By Sayed-Hassan Akhlaq, Contributor published at The Huffington Post. Reblogged on Scholarly Islam.

“I needed an affordable place to live, but I found much more — faith, hope and friendship at a Catholic seminary.”

I am both Imam and philosopher but over the course of the last few years my life and faith has been greatly influenced. I lived more than four years in a fully Christian context, a seminary belonging to the Society of Saint Joseph, better known as the Josephites. The Josephites have a special charism and mission, that to the African-American community. It was a real awakening for me to share their life and vision. We did many things together: lived together in the same house; ate together daily; shared our stories; and talked about issues that are normally avoided at family gatherings, namely politics and religion. We prayed together and celebrated Ash Wednesday and the time of Lent. There was mutual respect for the forms and times of fasting, both for Lent and Ramadan. We shared jokes and laughed together. The fathers and brothers came to our Mosque and Islamic congregation and Muslims came to the seminary. Finally, together we watched the vitriol and hate which came through the Media, politicians, and Muslims terrorists. It was an extraordinary experience with many discoveries. It lead to the exploration of different topics that we had in common. The different views illuminated the beauty of the other’s tradition rather than all of our own failures.


Finding a Place to Stay The first time I stayed at Saint Joseph’s Seminary was in 2009 when I went to a five-week seminar in Washington D.C. sponsored by the Catholic University of America. It was an academic stay. In 2012 I wanted to stay there again because the seminary is close to my office at the CUA. When I inquired I found that there was a new person in charge of the seminary. He did not know me. The new person in charge was Bishop Emeritus John Ricard, SSJ. He asked me how long I wanted to stay. I told him I was unsure. He then asked: “Who was the rector at the seminary when you stayed here before?” I told him I could not remember. The next question was, “who do you know here?” I mentioned Brother Thomson. The bishop replied that he had passed away last year. I thought I was doomed because I didn’t know anyone currently living at St. Joseph’s. Suddenly, Brother Louis Tomaso entered Bishop’s office. “Hi Sayed” he said. I hesitantly replied, “Hi. Do you remember me?” Brother Tomaso opened the door for me. The bishop knew that I was familiar with the spirit and rules of the house. He agreed to give me a room. I should add that it was a small bedroom which shared a communal bathroom with everyone else on the floor. It is similar to an old-fashion boarding house. I was asking to join the community. It was therefore important for the good of the community that I be trustworthy, honest, and abide by the rules of the house. The bishop wanted someone to vouch for me because he was opening his home, the place where his fellow priests and brothers and seminarians lived, prayed, worshiped, and ate together. I stayed with them for more than four years. I went to their prayers and observed their ordination rituals. I celebrated with them on New Year’s, Thanksgiving, and Super-Bowl Sunday. I became part of the family.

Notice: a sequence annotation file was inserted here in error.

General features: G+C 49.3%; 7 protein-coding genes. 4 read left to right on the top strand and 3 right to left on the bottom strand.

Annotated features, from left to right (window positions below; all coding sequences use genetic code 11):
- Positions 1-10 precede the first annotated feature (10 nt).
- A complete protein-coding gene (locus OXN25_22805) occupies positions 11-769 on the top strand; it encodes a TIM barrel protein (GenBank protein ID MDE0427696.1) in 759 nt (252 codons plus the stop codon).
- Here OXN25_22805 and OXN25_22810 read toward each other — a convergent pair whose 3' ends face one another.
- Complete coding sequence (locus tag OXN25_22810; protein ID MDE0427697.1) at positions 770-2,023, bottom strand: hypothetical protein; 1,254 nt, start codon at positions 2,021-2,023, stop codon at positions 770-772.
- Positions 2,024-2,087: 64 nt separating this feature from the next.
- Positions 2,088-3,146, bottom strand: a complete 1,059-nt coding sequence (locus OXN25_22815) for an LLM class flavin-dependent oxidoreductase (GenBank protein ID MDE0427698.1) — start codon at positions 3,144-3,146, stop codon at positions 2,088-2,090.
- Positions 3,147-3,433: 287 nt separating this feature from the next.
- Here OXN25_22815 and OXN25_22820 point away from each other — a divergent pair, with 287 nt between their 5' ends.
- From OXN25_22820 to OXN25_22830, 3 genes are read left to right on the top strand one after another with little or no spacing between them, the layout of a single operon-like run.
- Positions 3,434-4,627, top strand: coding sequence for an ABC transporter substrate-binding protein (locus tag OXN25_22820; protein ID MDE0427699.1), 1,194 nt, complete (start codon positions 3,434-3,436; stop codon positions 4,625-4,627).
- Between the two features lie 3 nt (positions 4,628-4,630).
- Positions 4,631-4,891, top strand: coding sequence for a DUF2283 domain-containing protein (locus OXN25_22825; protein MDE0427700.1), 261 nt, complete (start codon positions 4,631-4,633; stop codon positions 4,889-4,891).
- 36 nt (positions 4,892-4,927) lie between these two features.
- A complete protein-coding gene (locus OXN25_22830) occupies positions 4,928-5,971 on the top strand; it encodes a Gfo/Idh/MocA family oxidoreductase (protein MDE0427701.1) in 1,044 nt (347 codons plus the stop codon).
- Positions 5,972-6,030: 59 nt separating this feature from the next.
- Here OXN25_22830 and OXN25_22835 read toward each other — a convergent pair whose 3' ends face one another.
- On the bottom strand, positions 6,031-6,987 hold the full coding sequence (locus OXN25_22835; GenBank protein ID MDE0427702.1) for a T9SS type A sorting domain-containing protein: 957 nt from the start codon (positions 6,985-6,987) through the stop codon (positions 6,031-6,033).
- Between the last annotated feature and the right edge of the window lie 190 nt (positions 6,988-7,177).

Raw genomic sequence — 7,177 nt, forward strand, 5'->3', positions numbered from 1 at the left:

He boiled eggs each night of Ramadan and put them in the refrigerator with a sign saying they belonged to Sayed. This food was beyond the regularly prepared food left for all residents of the seminary. It really showed me the high respect and love of a Christian brother to help a Muslim imam to enjoy this special time.

Ramadan I knew Ramadan was approaching, the time for Muslims to fast and I did not know how my fast would fit into the community at the house. Before I even asked, Brother Louis, the House Master, found me and asked me about Ramadan. He asked when Ramadan would begin and what I would do for Suhoor, the early morning meal Muslims consume before fasting for the rest of the day. I showed him the calendar and assured him that I would take care of myself. But he was eager to help me and asked me what I would like to eat. After examining many options, we agreed that he would boil some eggs for my Suhoor. He boiled eggs each night of Ramadan and put them in the refrigerator with a sign saying they belonged to Sayed. This food was beyond the regularly prepared food left for all residents of the seminary. It really showed me the high respect and love of a Christian brother to help a Muslim imam to enjoy this special time.

Friendly Fathers Nearly every weekday there was a time to sit around the dinner table and talk with the fathers. We had very fruitful conversations along with fun discussions. Time and again I learned about Christian doctrine, traditions, practices, and concerns and, in turn, I told them about Islam. We spoke about hierarchy and egalitarianism in Islam and Christianity examining Catholicism and Protestantism, Sunni and Shia Islam. Moreover, we told jokes about clergymen and, even popes. I joined them in their prayers before and after supper: I either kept my hands in the Islamic way of prayer or I mixed both Christian and Islamic forms. After one meal I offered the Islamic prayer for thanking God for food. I read to them the verse of the Quran reciting Jesus’ way of prayer after supper: